However, one of the biggest challenges CBDCs face is so-called interoperability, or the ease of working with systems in other countries or jurisdictions. For this to happen, there needs to be a harmonisation of compliance rules, policies and procedures to prevent friction and delays with transactions, the panel said.

Retail cross-border payments, specifically, face issues around identity, transparency and availability, one panellist noted.

To encourage CBDC adoption, central banks would have to make it easy and consistent to use, like physical cash or credit and debit cards. And it would also require people to have the technology to access it.

So the question remains, are CBDC the way forward for cross-border payments? Or is Bailey right to cast doubt on this?

More To Explore

Membership

Are you a member of The Payments Association?

Member benefits include free tickets, discounts to more tickets, elevated brand visibility and more. Sign in to book tickets and find out more.

Welcome

Log in to access complimentary passes or discounts and access exclusive content as part of your membership. An auto-login link will be sent directly to your email.

Subscribe to continue reading

Development note: Shows when someone IS logged in OR logged out AND we don’t know if they are a subscriber or a member (i.e. no Cookie “role” is set to “guest” and “is_subscriber” is “false”)

Already a subscriber? Log in to continue reading

Development note: Shows when we know someone IS logged-out, IS a subscriber, but their role is NOT one of the member roles (i.e. Cookie “role” IS set to “guest, customer, non-member” and “is_subscriber” is “true”)

Member of The Payments Association? Log in to continue reading

Development note: Shows when we know someone IS logged-out, IS a subscriber and IS a member (i.e. Cookie “role” is NOT set to “guest, customer, non-member” and “is_subscriber” is “true”)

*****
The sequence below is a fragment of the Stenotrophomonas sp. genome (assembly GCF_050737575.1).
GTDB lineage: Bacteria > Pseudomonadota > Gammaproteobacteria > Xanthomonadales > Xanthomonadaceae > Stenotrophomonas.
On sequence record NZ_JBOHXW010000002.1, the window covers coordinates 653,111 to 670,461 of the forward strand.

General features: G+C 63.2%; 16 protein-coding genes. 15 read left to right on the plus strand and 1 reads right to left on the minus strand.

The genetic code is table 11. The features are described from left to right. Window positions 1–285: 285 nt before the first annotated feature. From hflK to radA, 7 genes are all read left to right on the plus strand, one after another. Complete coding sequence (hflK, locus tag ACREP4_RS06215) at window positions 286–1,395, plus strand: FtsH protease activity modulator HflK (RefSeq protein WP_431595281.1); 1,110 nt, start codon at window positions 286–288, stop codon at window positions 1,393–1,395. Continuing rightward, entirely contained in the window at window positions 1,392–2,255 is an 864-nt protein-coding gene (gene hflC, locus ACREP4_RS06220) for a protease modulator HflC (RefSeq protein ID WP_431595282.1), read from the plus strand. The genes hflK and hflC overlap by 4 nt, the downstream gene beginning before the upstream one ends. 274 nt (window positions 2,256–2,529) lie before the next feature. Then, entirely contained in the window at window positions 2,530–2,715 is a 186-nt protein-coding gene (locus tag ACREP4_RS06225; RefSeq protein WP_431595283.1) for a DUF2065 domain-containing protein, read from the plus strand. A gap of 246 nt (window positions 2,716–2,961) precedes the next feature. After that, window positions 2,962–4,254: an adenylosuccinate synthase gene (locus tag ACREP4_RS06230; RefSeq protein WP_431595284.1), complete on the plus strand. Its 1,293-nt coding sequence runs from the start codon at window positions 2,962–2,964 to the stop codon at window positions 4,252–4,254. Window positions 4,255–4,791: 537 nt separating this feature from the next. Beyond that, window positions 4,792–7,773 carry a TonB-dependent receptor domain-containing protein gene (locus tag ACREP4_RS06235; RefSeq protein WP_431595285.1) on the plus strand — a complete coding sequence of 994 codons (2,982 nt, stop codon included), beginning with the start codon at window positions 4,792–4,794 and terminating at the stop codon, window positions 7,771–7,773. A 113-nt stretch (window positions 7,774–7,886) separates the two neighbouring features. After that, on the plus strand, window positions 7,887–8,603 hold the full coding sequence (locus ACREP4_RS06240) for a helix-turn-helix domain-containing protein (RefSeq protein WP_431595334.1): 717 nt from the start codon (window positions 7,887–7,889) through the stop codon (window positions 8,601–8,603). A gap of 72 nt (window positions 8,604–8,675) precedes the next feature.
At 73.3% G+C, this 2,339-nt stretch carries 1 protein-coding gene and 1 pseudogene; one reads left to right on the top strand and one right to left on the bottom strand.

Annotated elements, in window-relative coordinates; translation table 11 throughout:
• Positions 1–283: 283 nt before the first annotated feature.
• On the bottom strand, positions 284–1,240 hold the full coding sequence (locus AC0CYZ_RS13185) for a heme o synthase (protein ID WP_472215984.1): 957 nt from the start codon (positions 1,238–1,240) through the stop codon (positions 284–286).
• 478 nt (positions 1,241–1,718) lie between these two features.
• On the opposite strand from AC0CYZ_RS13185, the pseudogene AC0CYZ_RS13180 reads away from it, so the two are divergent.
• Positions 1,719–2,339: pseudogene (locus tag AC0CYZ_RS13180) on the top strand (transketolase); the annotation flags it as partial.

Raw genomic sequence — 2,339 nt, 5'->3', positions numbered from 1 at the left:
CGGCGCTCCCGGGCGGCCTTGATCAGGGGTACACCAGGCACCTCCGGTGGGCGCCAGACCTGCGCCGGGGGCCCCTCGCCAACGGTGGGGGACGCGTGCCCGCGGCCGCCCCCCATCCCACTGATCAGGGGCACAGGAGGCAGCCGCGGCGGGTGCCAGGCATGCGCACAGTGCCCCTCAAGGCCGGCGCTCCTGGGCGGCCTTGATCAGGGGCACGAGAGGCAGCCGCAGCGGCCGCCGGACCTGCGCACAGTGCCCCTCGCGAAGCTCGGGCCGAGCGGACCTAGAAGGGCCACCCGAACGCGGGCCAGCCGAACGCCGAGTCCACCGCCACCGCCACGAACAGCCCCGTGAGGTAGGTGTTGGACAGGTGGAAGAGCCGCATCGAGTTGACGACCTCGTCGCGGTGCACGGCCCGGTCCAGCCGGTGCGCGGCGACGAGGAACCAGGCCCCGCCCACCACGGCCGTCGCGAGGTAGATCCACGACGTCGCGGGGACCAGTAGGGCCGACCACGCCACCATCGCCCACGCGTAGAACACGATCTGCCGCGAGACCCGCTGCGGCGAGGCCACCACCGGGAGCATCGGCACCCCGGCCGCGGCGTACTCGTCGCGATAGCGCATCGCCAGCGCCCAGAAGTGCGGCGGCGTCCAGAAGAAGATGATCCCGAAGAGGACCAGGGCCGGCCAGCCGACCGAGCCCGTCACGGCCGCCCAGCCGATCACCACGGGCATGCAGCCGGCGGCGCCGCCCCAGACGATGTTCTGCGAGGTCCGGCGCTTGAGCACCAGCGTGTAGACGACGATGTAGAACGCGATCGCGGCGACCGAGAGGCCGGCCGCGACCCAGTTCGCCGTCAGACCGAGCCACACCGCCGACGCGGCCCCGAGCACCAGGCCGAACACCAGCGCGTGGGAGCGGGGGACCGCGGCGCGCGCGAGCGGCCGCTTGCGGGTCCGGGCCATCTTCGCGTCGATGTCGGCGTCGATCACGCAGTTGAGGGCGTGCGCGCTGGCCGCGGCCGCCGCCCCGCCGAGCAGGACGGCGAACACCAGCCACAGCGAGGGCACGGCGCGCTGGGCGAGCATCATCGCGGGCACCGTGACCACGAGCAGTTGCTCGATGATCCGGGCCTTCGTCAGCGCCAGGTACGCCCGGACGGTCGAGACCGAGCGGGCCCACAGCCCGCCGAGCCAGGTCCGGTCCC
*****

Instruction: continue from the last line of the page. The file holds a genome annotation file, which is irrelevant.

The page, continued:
Gain Insider Knowledge

Become a member of The Payments Association today

Join The Payments Association and unlock a world of benefits:

  • Up to 25 introductions per year
  • Exclusive member content
  • Access member-only events, as well as free passes to headline events
  • Influence and shape the industry & policy agenda
  • Elevate your brand profile
  • Access an all-year round networking app

Sign in or become a member to access this content

Gain Insider Knowledge

Become a member of The Payments Association today

Join The Payments Association and unlock a world of benefits:

  • Up to 25 introductions per year
  • Exclusive member content
  • Access member-only events, as well as free passes to headline events
  • Influence and shape the industry & policy agenda
  • Elevate your brand profile
  • Access an all-year round networking app

Having trouble signing?

We use an auto-login link to ensure optimum security for your members hub. Simply enter your professional work e-mail address into the input area and you’ll receive a link to directly access your account.

First things first

Have you set up your Member account yet? If not, click here to do so.

Still not receiving your auto-login link?

Instead of using passwords, we e-mail you a link to log in to the site. This allows us to automatically verify you and apply member benefits based on your e-mail domain name.

Please click the button below which relates to the issue you’re having.

I didn't receive an e-mail

Tip: Check your spam

Sometimes our e-mails end up in spam. Make sure to check your spam folder for e-mails from The Payments Association

Tip: Check “other” tabs

Most modern e-mail clients now separate e-mails into different tabs. For example, Outlook has an “Other” tab, and Gmail has tabs for different types of e-mails, such as promotional.

Tip: Click the link within 60 minutes

For security reasons the link will expire after 60 minutes. Try submitting the login form again and wait a few seconds for the e-mail to arrive.

Tip: Only click once

The link will only work one time – once it’s been clicked, the link won’t log you in again. Instead, you’ll need to go back to the login screen and generate a new link.

Tip: Delete old login e-mails

Make sure you’re clicking the link on the most recent e-mail that’s been sent to you. We recommend deleting the e-mail once you’ve clicked the link.

Tip: Check your security policies

Some security systems will automatically click on links in e-mails to check for phishing, malware, viruses and other malicious threats. If these have been clicked, it won’t work when you try to click on the link.

Need to change your e-mail address?

For security reasons, e-mail address changes can only be complete by your Member Engagement Manager. Please contact the team directly for further help.

Still got a question?